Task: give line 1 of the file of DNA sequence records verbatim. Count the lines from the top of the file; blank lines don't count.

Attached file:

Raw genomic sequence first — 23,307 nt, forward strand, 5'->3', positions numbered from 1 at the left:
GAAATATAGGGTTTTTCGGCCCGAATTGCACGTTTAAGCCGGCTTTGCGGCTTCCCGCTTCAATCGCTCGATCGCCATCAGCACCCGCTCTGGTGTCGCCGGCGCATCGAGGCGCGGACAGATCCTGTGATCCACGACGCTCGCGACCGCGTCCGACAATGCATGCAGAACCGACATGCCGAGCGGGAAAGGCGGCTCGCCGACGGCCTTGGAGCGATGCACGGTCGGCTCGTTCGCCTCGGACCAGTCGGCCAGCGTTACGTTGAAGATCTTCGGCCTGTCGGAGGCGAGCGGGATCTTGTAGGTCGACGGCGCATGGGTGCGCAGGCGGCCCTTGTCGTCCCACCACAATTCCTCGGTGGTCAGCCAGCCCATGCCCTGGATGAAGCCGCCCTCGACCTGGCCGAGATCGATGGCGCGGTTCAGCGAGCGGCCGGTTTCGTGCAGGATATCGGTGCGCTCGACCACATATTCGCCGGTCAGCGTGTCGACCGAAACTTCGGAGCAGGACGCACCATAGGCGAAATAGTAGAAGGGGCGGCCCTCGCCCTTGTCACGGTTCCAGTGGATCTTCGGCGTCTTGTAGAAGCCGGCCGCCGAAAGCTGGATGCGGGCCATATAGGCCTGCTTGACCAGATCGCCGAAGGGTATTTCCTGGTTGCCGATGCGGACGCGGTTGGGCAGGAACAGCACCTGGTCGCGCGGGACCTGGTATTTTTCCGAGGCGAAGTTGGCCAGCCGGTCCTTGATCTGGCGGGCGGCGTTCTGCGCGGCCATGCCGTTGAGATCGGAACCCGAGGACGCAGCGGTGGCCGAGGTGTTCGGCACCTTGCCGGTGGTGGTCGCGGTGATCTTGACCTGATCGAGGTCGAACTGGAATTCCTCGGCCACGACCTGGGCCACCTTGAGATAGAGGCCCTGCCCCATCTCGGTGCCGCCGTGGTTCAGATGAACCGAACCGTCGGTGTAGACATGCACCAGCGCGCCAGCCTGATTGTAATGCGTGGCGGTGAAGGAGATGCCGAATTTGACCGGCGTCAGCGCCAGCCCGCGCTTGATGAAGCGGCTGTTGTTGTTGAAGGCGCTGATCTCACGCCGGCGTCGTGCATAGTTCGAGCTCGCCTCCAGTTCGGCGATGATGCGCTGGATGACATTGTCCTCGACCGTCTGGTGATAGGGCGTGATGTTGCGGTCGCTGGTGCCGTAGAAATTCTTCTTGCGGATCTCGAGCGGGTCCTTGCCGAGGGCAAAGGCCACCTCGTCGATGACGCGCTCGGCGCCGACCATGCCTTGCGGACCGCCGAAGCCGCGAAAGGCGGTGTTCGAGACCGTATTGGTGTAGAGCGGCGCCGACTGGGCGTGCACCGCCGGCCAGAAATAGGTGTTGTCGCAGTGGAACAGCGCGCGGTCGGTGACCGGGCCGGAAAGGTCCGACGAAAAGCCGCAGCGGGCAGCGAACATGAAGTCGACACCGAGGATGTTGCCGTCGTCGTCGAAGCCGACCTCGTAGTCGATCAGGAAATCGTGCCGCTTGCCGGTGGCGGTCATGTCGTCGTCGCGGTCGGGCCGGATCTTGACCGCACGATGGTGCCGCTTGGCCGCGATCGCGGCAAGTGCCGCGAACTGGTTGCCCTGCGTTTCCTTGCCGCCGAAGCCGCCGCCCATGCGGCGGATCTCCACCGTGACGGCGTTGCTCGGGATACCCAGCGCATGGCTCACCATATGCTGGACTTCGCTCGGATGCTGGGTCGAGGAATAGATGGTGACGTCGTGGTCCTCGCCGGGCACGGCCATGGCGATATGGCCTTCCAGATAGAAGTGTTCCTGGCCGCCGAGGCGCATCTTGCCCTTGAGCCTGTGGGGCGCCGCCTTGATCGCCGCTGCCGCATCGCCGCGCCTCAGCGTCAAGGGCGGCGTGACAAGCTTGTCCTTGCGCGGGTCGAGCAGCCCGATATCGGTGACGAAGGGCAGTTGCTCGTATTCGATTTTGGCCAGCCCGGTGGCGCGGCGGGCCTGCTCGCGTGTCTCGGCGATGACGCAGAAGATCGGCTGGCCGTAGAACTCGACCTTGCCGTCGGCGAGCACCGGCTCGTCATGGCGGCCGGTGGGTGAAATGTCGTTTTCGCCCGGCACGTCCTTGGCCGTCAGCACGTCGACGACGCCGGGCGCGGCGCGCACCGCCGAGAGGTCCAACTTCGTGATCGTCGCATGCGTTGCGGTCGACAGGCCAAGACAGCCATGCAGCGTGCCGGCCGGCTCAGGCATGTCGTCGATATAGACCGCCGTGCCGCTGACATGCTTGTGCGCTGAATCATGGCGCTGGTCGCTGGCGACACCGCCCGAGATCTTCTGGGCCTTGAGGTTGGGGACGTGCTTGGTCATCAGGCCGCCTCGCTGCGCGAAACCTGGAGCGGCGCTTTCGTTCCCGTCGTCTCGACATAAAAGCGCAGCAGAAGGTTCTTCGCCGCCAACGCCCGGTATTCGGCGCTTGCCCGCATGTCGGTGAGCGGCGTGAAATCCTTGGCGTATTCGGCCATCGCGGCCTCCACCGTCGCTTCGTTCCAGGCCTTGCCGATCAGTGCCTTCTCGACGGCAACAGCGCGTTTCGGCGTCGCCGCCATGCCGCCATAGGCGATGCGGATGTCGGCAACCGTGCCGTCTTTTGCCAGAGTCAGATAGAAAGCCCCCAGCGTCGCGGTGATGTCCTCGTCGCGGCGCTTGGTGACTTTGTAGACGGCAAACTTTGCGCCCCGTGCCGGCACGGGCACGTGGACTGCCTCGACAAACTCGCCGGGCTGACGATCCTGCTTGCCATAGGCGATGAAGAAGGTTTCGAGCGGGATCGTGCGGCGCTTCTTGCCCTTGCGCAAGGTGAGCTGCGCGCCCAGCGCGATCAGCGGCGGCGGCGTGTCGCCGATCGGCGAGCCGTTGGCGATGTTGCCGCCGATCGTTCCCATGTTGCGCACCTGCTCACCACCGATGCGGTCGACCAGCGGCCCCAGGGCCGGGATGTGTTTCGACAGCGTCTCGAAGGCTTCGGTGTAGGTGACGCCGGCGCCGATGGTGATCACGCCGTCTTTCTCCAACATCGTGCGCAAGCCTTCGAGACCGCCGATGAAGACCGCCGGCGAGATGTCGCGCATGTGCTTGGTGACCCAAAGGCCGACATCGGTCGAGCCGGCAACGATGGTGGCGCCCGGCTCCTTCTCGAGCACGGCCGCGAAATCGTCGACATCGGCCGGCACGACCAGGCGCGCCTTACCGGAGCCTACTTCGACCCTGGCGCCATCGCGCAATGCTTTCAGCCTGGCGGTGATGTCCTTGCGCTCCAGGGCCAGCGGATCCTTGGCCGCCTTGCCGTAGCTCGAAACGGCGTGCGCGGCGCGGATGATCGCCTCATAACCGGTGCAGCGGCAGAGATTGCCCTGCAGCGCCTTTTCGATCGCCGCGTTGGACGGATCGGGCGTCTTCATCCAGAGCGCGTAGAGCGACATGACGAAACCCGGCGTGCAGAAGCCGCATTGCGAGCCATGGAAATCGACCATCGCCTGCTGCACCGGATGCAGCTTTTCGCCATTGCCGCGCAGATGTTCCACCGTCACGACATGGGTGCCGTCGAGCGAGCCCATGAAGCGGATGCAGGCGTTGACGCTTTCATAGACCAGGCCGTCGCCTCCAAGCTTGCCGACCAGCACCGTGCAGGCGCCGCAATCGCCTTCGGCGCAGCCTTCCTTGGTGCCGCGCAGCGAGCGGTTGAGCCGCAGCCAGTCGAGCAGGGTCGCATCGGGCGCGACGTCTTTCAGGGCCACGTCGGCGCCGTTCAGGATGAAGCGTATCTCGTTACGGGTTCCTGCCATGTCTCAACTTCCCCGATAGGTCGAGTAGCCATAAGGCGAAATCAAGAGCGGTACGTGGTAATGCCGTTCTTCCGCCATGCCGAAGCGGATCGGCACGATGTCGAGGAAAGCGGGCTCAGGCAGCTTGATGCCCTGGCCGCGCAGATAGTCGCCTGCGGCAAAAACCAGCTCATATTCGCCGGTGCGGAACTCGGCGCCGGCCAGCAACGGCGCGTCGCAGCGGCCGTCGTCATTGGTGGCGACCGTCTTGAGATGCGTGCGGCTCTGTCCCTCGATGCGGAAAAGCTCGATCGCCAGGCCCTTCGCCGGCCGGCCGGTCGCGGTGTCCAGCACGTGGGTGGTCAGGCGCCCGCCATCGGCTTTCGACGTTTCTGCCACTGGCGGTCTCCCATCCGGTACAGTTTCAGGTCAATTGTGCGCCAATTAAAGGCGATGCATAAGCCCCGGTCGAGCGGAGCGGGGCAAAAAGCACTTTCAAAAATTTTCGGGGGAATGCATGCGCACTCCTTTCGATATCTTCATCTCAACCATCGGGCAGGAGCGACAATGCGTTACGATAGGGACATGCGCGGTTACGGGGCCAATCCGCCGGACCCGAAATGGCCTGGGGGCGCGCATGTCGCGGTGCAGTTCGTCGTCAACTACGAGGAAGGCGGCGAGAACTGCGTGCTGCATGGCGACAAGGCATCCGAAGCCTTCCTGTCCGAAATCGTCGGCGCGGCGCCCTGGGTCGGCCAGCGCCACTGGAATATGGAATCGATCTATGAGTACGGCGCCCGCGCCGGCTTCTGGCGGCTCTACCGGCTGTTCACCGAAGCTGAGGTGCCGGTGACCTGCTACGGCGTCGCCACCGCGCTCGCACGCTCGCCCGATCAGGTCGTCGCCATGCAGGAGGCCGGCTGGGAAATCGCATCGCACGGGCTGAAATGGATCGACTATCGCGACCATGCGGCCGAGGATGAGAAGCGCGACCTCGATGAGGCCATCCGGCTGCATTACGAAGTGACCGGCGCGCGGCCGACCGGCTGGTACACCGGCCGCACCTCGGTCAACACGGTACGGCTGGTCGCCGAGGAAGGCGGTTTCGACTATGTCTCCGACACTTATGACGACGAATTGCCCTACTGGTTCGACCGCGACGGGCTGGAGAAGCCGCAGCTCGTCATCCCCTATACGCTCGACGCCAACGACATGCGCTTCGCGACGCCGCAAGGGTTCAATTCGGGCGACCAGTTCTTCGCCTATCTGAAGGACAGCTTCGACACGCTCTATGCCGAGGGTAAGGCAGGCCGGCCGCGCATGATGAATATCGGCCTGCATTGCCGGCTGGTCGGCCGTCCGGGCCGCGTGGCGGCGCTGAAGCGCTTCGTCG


Raw genomic sequence first — 23,307 nt, forward strand, 5'->3', positions numbered from 1 at the left: